Is nuclear energy a viable option in order to meet the nation’s energy needs?

We have options. Indonesia’s national energy policy focuses on diversifying its energy resources.

By 2025, the target energy mix should be 33 percent coal, gas and coal-bed methane at 30 percent, oil at 20 percent and renewable energy — including geothermal energy, biofuel and solar power — at 17 percent.

My opinion is that we have to optimize the sources of energy that we have, which is why Pertamina focuses more on alternatives such as geothermal and coal-bed methane.

What is your forecast for Indonesia's energy sector during the next five years?

Southeast Asia’s regional energy security framework has been promoted as one strategic element of the Master Plan on Asean Connectivity adopted in 2010.

In line with the master plan, President Susilo Bambang Yudhoyono recently launched the Indonesian Economic Development Expansion and Acceleration Master Plan 2011-15. The plan aims to establish six economic corridors, each with specific competitive advantages.

The plan aims to help Indonesia become one of the world’s 10 largest economies by 2030 through inclusive, sustainable and high economic growth.

One of the plan’s objectives is to improve energy security for households, industries, and transportation through energy diversification, energy conservation, energy prices and green policies.

Various programs to be developed by the government are to provide LPG for households, CNG and LPG for cars and increase the use of new and renewable low-polluting energy sources.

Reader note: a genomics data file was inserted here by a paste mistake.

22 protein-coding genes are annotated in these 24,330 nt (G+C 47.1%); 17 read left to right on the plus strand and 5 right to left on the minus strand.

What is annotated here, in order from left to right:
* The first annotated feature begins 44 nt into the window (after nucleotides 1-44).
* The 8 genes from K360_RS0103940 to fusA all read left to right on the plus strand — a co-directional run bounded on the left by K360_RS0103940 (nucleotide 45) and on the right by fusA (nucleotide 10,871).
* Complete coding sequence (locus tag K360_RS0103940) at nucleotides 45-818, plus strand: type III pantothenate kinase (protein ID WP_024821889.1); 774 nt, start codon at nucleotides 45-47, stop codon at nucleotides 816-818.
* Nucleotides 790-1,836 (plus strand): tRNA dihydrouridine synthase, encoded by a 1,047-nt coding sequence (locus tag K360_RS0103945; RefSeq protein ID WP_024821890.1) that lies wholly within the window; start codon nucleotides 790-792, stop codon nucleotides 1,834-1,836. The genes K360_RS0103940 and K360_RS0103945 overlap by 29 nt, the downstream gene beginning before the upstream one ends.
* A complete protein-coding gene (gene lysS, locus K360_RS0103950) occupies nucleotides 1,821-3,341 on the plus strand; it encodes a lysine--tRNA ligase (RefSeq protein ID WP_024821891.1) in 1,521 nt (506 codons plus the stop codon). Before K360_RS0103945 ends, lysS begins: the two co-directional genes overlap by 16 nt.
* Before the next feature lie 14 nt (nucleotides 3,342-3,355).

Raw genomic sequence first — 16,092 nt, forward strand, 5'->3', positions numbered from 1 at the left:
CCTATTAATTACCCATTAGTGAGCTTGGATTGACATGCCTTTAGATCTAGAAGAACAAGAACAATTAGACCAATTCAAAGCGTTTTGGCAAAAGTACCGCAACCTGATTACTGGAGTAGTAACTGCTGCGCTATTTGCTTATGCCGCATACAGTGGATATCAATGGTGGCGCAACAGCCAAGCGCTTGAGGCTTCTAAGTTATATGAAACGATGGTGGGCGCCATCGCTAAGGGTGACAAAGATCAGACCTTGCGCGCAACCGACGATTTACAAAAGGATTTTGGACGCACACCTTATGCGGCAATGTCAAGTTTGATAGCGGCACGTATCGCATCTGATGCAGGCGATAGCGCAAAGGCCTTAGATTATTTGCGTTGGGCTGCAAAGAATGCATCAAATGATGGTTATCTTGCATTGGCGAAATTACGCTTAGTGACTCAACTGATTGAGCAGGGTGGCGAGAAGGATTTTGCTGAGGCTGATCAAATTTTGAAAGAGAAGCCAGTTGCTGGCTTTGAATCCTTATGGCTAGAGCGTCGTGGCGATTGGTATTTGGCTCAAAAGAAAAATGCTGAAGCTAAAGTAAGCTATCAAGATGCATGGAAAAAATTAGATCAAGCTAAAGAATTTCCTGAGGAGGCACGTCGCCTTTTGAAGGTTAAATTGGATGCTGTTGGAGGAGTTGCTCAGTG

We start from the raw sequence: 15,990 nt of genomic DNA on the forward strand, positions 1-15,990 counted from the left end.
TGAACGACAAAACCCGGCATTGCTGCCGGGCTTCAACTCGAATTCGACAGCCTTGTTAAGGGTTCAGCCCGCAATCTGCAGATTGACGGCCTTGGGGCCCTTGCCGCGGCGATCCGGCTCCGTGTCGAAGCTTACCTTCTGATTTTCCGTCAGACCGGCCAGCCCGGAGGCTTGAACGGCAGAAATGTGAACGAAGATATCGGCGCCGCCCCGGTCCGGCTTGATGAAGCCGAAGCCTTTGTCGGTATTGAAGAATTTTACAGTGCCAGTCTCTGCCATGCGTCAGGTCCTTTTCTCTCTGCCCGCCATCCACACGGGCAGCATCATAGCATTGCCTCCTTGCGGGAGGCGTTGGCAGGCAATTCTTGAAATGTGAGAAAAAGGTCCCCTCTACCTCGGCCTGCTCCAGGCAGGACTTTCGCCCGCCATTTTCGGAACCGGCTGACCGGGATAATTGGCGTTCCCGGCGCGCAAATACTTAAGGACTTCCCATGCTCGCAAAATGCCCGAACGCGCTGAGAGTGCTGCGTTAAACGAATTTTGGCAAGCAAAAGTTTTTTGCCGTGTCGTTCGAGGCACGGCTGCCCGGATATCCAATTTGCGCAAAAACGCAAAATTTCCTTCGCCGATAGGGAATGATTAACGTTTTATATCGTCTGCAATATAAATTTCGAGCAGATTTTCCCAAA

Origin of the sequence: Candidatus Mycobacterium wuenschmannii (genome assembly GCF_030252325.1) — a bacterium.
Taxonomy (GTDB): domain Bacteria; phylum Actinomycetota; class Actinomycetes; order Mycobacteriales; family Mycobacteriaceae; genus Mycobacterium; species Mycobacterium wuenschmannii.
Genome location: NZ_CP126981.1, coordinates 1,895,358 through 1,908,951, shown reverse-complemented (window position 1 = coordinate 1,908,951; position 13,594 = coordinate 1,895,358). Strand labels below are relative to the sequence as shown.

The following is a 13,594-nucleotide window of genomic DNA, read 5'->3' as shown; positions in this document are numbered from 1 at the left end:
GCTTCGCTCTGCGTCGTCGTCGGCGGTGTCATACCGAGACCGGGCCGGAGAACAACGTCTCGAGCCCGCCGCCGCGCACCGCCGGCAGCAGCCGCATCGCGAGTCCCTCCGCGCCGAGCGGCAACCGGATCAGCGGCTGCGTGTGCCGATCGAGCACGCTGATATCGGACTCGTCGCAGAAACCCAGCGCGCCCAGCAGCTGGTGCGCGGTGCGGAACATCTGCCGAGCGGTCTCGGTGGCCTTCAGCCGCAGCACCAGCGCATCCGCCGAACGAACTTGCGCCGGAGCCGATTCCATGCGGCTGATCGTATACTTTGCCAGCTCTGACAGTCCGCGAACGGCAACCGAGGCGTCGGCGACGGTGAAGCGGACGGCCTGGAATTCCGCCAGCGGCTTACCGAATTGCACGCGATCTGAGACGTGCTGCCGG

Analysis: Indonesia: Thinking big

The Jakarta Post, Josh Franken, Oxford Business Group, Mon, 06/13/2011

Indonesia’s newly published economic master plan sets out ambitious targets to become one of the world’s biggest economies over the next 15 years. The plan unveiled by President Susilo Bambang Yudhoyono (SBY) also put the spotlight on the need for heavy investments in infrastructure coupled with improvement in the investment climate.

On May 27, President Yudhoyono unveiled the Master Plan for the Acceleration and Expansion of Indonesia’s Economic Development (MP3EI), which will carry the country through to 2025. It aims to make Indonesia, the 17th largest economy in the world last year, one of the world’s 10 biggest economies by 2025, taking GDP to $4.5 trillion and increasing the per capita income from $3000 now to $15,000.

To achieve this, the master plan seeks to raise average annual growth to 8-9 percent between 2015 and 2025, from around 6 percent now. The MP3EI also sets the target of bringing inflation down from 6 percent now to 3 percent by the middle of the next decade.

The plan outlines Rp 4000 trillion ($468.5 billion) in investments to be made over the next 14 years, including in infrastructure work. Some Rp 544 trillion ($63.72 billion) of government cash has been earmarked for investment to 2025, to be supplemented by Rp 836 trillion ($97.93 billion) from state firms.